Posted by: lianadevine | 21 September 2011

48 months later…

Four years ago today we dropped our house keys in the kitchen drawer, hugged each other on the back door landing…he said “Goodbye House” and started to tear up.  She quickly responded “Hello Money”, hit the garage door opener one last time, and we ran out before it closed.  We hopped into our converted 1957 Greyhound bus-house, drove about 50 feet, then stopped and mooned for our former neighbours’ security cam.  We were on the road to Mexico…

Within the year we had found “a place to be from”, as in, “Where are you from?”  Whether we realized it or not in March of 2008, Oaxaca was in our blood.  This was confirmed in February-March 2009 when we attempted a one-way trip to Uruapan, and only made it as far as Cuernavaca.  Both these places held promise as pockets of green with a temperate climate, but it was rumoured that Michoacán was becoming more dangerous and we found “big city” culture in Cuernavaca, not the small-town, know-your-neighbours Mexico we wanted.  Besides, costs and traffic in the Big City (Oaxaca included) were a turn-off.  El Tule, only 15 km from the conveniences and culture of Oaxaca, fit the bill.

Today, we are a month into our renovation project – converting a former restaurant on a quiet cul-de-sac into our home.  The open design of the existing palapa-type structure gave us the freedom to enclose spaces with walls, or not.  And we have no problem having a 35+foot bus parked in our living room…it is and will be our bedroom.

vanity form with sink roughed in

Planning for the sink and fixtures BEFORE the cement slab is poured

We put a little adobe house just inside the front door of the “Big Top”; this will be the classroom/office, so Leanne’s English students need not traipse through the entire property to come to class.  Also in the adobe is our main bathroom, rustically decorated with talavera sink and tiles, but strategically stuccoed for practicality.  We are becoming accustomed to cement construction techniques, which result in big, blocky “Flintstone-like” cabinets.  Unlike familiar wood construction, cut-outs for sinks and fixtures have to be planned in advance and built into the form before the counter slab is poured.  Walls of the cabinets are built of block or brick, so are thicker than MDF used in Canadian homes, resulting in less usable interior space.  Cabinets are stuccoed inside to provide a paintable bug-deterring surface and the cupboard floor is another poured slab, polished smooth for easy cleaning.  Calvin plans to build wood doors on our cabinets and has been eyeing a table saw currently on sale at Sears.  We also went on an appliance-buying binge, out of necessity because the workers needed to know the dimensions of the fridge and stove to build the kitchen counters.  It’s been a manic experience to be thrilled about picking out the appliances of our dreams then choking a little as we dole out the cash upfront to pay for them.  Yikes! Fridge, stove and washer all in one week!  Cha-ching!!!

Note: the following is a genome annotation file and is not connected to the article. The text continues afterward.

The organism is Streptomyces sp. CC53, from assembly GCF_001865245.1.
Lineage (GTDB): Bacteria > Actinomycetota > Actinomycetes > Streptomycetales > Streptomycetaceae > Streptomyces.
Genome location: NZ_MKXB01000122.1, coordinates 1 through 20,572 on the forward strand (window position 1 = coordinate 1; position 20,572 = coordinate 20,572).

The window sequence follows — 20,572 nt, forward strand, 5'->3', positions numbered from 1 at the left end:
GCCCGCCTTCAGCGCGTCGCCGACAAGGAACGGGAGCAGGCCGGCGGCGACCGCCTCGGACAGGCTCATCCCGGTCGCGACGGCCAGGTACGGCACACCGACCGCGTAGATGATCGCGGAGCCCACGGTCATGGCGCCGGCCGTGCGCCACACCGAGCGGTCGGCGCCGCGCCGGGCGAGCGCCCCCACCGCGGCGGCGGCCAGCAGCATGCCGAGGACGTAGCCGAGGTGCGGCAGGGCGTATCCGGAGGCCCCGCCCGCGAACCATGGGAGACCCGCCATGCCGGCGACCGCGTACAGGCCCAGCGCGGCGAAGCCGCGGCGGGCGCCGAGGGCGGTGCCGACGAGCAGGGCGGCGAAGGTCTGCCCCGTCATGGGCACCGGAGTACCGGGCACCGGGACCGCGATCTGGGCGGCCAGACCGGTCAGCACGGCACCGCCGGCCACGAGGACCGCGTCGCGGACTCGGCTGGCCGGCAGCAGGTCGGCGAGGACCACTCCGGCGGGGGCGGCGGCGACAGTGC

where's my ceiling?

Thick, water-saturated concrete loaded with an overabundance of heavy-duty rebar

But the classroom and bathroom are almost done, the sewer line has been installed and the kitchen is quickly taking shape.  With our construction team, the work is split up and moves along well: Leo finishes the bathroom tiling with Calvin’s help, Galdino builds the kitchen wall and Chiro supplies them both with the proper amount and kind of mortar.  Meanwhile, Don Adan has been breaking out the cement slab ceiling over the former kitchen with both the Hilti gun and a sledgehammer – really hard work in the sun, all day for a week.

It’s not all hard work though.  We broke early on September 16 to celebrate Mexico’s Independence Day with a traditional Mexican meal of pozole, a pork, corn and chile based soup, though my variation included lots of roasted vegetables.  Dessert was chocoflan and Theresa brought a gelatin heart to share.  Besides the work crew, we’d invited Theresa (she’s like part of our family here) and our next door neighbours, from whom we get our internet connection.  It was a really nice evening and we were pleased to share an important occasion with our new Mexican friends – on Alex’s insistence, everyone said a few words before the pozole was dished up.  Gee, I can hardly wait til Thanksgiving next month when we do it all again.  I’m sure we’ll still be in construction then.

Viva MexicoLeanne dishes pozole for our Mexican friends
corta corta corta

our textured bathroom floor tile was tough to cut, so Calvin took on the project

no registro

Calvin installs a cleanout en route to the septic field



  1. Hi, Calvin and Leanne.

    The reports on the renovation of your property are really interesting and exciting, and I’m amazed at everything Calvin is able to do! I’m also really curious to see how things look now, nearly six months after the post above.

    I was especially interested to read about the classroom for your students. Are you doing only private lessons now, Leanne?

    I hope to hear from you—and also to see more photos!

    All the best—


  2. Inquiring mind are wondering how are things, time for some

  3. Hi Guys,
    It’s MAy 5th and it’s SNOWING heavily here in Calgary. I have organized to have 120 volunteers meet me tomorrow to clean up the river banks then have a BBQ at the community hall. The flakes are the size of dinner plates. Something tells me we’ll have to postpone.
    If you have an updates photo album for the construction please send me the link. Looks like have nothing to do today except dream of warmer places.


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